Let’s speak up before March 6 to help protect residents, workers, and the environment
By Bruce Pendery
The Bureau of Land Management is analyzing a mammoth, 9,000-well natural gas drilling project proposed in south-central Wyoming near Wamsutter.
Called the Continental Divide-Creston project, it would be one of the largest single natural gas field developments in the United States.
We are asking for your help to reduce the environmental impacts of this project as much as possible. Please send your comments to the BLM by March 6! (See below)
Our biggest concern—and what we are focusing on the most—is making sure this project is done right relative to air quality. This development needs to be conducted in such a way that residents and workers are safe and can breathe clean air, and that the air, land, and wildlife, stays healthy in the future.
This Proposed Project Will Be Bigger than Rhode Island
The BLM would allow BP America Production Company and other operators to drill up to 8,950 new wells. The project area would include 1.1 million acres—or more than 1,600 square miles—much of which would be in what’s known as the “railroad checkerboard.” And much of this proposed project would involve “infill” of existing natural gas fields where 4,400 wells have already been drilled.
The Wyoming Outdoor Council does not oppose development in this area outright because it is not located in one our “heritage landscapes” (iconic areas where we believe any energy development is inappropriate) and it is largely an “infill” project where there is already a lot of existing disturbance.
However, although much of this area is far from pristine, we need to do everything we can to ensure that companies “do it right” at every stage of this project’s development. Therefore, we believe the BLM should require careful, effective, environmentally protective measures as conditions to the development in order to protect residents, workers, air quality, and remaining wildlife habitats.
How to Make a Difference
The BLM has prepared a draft environmental analysis, called an “environmental impact statement” for this project. It considers five alternative development options but it does not specify a “preferred alternative.”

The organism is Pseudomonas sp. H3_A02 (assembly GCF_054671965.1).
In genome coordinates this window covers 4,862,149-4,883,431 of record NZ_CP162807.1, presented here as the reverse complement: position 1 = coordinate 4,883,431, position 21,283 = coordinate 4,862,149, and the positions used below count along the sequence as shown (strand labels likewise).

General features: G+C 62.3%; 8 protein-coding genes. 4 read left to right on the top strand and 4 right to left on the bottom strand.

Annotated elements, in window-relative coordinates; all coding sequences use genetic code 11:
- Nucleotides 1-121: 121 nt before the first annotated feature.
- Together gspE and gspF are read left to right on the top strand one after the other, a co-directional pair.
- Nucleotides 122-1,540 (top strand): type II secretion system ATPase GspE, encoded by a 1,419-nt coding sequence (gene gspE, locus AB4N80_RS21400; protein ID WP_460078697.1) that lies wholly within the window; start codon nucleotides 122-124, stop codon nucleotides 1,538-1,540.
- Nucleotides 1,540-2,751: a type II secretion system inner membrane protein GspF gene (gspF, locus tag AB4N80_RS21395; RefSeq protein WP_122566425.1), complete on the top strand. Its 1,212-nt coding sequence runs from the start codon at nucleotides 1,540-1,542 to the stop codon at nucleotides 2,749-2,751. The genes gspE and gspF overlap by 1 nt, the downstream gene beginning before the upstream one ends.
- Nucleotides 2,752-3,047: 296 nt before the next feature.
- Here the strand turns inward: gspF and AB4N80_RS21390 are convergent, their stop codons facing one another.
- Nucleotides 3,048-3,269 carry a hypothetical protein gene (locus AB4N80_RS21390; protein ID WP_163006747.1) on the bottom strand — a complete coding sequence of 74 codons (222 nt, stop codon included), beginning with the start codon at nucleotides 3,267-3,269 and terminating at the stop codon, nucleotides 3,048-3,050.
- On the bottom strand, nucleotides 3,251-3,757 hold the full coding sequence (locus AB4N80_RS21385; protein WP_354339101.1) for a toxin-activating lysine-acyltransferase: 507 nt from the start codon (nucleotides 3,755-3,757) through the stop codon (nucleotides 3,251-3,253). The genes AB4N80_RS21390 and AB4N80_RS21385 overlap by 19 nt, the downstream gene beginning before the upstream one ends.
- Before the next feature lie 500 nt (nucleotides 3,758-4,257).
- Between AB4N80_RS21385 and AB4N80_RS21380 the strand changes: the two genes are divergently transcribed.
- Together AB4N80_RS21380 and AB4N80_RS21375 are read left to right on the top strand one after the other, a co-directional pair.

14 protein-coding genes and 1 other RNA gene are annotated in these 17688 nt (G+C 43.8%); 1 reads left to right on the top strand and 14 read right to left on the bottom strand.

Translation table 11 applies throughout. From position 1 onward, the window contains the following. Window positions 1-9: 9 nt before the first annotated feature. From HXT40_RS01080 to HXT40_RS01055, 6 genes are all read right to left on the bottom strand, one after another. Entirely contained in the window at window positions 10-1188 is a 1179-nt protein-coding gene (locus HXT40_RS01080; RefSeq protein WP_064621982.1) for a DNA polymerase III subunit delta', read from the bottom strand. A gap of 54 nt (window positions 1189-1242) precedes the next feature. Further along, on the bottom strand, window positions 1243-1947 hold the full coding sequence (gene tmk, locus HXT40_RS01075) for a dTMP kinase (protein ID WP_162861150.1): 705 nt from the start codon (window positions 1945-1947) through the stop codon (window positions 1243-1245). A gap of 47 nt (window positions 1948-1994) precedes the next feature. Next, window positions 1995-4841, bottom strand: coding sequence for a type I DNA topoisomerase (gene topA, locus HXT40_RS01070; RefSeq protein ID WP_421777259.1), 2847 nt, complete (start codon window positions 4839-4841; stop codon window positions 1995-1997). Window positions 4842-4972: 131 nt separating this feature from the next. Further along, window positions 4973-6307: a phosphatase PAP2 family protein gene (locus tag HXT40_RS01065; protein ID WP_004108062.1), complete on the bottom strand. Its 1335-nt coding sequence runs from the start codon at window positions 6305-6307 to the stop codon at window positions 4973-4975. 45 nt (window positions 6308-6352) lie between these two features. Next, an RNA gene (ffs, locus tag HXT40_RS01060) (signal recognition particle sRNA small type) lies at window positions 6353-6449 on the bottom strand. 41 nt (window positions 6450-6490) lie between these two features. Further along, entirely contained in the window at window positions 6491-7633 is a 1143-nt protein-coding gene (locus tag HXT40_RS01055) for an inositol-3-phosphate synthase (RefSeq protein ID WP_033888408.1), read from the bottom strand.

The BLM is now accepting comments on this draft analysis. The comment deadline is March 6. It would be very helpful if you could offer your input on the draft. This could help improve the project, and help ensure that we “do it right” in the face of this massive level of development.
Here are some issues you might consider raising in your comments:
- While much of this project is in the “railroad checkerboard”—where the BLM’s ability to protect the environment is reduced because of the intervening privately owned sections of land—the project area extends into large, contiguous blocks of public land roughly 20 miles north and south of Interstate 80. You can ask the BLM to provide enhanced protection for these contiguous areas of public lands.
- The Directional Drilling alternative is the most environmentally protective of the current alternatives, so please ask the BLM to adopt it. This alternative would be even more effective if the BLM were to set a limit on the number of well pads that can be developed.
- Directional Drilling has become increasingly common and popular with industry with the horizontal “reach” of these wells becoming ever greater. Having multiple wells drilled from a single well pad with directional drilling to access gas resources at great distances can greatly reduce environmental impacts. You can ask the BLM to maximize the use of directional drilling, and to require the greatest “reach” possible.
Where to Send Comments:
You can submit your comments to the BLM by March 6 by e-mail: Continental_Divide_Creston_WYMail@blm.gov, or fax: 307-328-4224, or by regular mail: Bureau of Land Management, Rawlins Field Office, P.O. Box 2407, Rawlins, WY 82301.
You can view the draft environmental impact statement here: http://www.blm.gov/wy/st/en/field_offices/Rawlins.html.
For more information contact Bruce Pendery at the Wyoming Outdoor Council, 435-752-2111, or firstname.lastname@example.org.